Iraqi LGBT is a human rights organisation established in September 2005 after the rise of wave of violence against the Lgbt community in Iraq, we felt this is our responsibility to stand up and start an action to alert the world on this genocide , with members working secretly undercover in Iraq, the UK and other countries.
LGBT persons have always suffered discrimination in Iraq, as is the case throughout the wider Arab Nation.
Since the 2003 invasion and occupation, however, LGBT persons have faced an unprecedented level of persecution. They now comprise one of Iraq’s most endangered minorities.
Homosexuality is both criminalized and widely considered immoral in Iraq, and the fragmented legal system will neither protect LGBT persons against attacks nor investigate killings due to sexual orientation. In 2001 the 1990 Iraqi Penal Code (IPC) was amended to make homosexuality a criminal offense punishable by death. The United Nations Assistance Mission in Iraq (UNAMI) has begun reporting on assassinations and disappearances of LGBT persons, and issued a specific statement in their December human rights report:
“The current environment of impunity and lawlessness invites a heightened level of insecurity for homosexuals in Iraq… Armed Islamic groups and militias have been known to be particularly hostile towards homosexuals, frequently and openly engaging in violent campaigns against them.”
In response to the UNAMI human rights report, Iraqi Interior Minister Ali al al-Dabbagh specifically rejected UN protestations about the killing of homosexuals:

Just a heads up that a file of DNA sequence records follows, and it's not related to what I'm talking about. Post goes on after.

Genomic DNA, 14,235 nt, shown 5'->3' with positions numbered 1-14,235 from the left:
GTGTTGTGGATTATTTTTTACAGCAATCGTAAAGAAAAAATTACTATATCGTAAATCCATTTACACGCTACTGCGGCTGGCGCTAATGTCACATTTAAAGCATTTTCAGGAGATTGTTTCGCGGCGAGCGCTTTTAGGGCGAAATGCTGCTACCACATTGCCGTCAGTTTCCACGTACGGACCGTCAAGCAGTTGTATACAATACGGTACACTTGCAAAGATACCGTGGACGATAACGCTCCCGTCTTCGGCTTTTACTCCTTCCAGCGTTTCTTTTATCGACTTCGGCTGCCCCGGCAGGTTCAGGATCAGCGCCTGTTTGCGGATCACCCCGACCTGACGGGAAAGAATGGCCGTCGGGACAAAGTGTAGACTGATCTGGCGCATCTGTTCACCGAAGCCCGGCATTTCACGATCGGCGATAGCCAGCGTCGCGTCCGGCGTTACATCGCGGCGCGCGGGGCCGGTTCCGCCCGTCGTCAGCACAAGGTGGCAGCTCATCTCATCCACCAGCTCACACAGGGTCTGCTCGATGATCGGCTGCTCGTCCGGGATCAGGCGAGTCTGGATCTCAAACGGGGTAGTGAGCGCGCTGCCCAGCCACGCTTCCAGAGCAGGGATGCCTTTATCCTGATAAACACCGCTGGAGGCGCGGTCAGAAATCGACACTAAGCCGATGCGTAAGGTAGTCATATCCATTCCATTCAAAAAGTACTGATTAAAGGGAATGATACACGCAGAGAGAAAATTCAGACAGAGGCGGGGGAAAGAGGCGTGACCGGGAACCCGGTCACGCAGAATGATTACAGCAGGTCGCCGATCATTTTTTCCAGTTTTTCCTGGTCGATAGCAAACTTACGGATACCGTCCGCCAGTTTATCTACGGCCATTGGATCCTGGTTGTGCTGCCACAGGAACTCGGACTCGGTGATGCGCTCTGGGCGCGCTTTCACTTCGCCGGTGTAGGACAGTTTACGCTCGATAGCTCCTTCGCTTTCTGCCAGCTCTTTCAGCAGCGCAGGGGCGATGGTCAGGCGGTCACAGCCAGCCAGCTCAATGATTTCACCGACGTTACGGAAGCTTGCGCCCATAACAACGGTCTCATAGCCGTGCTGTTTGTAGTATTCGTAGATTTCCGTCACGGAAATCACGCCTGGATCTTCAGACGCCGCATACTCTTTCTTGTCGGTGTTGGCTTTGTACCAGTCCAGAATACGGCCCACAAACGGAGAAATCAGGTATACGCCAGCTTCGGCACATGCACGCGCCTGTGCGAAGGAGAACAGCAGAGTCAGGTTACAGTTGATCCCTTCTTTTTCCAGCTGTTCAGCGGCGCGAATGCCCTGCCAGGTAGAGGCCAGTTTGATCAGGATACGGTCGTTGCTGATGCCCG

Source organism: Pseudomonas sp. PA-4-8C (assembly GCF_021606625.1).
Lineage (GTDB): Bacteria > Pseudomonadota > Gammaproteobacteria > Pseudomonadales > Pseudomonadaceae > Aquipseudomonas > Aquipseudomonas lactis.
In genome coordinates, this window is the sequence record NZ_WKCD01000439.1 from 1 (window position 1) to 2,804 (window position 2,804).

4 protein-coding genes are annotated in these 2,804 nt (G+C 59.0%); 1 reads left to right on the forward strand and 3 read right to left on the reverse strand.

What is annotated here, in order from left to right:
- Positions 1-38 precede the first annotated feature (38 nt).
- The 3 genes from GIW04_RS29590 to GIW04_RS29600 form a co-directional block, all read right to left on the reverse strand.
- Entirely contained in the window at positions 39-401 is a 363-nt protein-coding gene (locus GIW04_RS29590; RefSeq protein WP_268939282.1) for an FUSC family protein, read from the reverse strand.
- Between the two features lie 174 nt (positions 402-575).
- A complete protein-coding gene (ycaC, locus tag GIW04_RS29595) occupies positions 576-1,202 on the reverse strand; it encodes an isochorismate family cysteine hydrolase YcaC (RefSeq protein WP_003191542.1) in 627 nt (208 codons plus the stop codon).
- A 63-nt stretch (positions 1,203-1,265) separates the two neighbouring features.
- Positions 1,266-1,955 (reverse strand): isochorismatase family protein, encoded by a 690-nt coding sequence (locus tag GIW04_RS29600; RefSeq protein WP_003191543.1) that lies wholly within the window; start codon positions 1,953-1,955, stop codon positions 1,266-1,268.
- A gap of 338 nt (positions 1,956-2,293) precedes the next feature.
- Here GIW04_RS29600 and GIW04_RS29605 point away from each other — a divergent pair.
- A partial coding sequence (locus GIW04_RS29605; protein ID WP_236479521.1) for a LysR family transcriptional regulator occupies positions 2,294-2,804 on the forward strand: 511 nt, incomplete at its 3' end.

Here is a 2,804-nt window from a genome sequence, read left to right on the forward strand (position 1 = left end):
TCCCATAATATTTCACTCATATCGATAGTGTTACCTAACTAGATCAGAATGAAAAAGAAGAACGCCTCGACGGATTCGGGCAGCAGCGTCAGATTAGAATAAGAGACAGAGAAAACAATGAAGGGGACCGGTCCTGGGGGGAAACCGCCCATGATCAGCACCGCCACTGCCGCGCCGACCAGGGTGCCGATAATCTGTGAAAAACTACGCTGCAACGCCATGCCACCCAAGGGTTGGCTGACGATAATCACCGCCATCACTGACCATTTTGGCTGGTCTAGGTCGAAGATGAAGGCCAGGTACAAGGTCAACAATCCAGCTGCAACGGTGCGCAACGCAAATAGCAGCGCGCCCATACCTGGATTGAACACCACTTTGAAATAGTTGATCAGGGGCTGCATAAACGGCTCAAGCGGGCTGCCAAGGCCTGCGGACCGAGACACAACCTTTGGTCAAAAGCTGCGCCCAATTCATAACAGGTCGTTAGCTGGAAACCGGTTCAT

“There was information in the report that we cannot accept here in Iraq. The report, for example, spoke about the phenomenon of homosexuality and giving them their rights. Such statements are not suitable to the Iraqi society. This is rejected. They should respect the values and traditions here in Iraq.”
In many cities in southern and central Iraq, political parties and local tribal leaders have established Islamic courts in order to impose a politicized version of Iraqi “values and traditions.” These courts function outside the formal judicial system, but are often linked to police and local governance through the political parties. The Islamic courts first came into existence in 1999, when Mohammed Sadiq al-Sadr, Muqtada al-Sadr’s father, established them clandestinely in Baghdad’s slums, as an alternate and parallel system to the Ba’ath Party judicial system. Islamic courts flourished after the 2003 war, and are now common in the Shia’ areas of Iraq. (Insurgent groups in Sunni areas hold similar “trials” for those accused of un-Islamic activities.)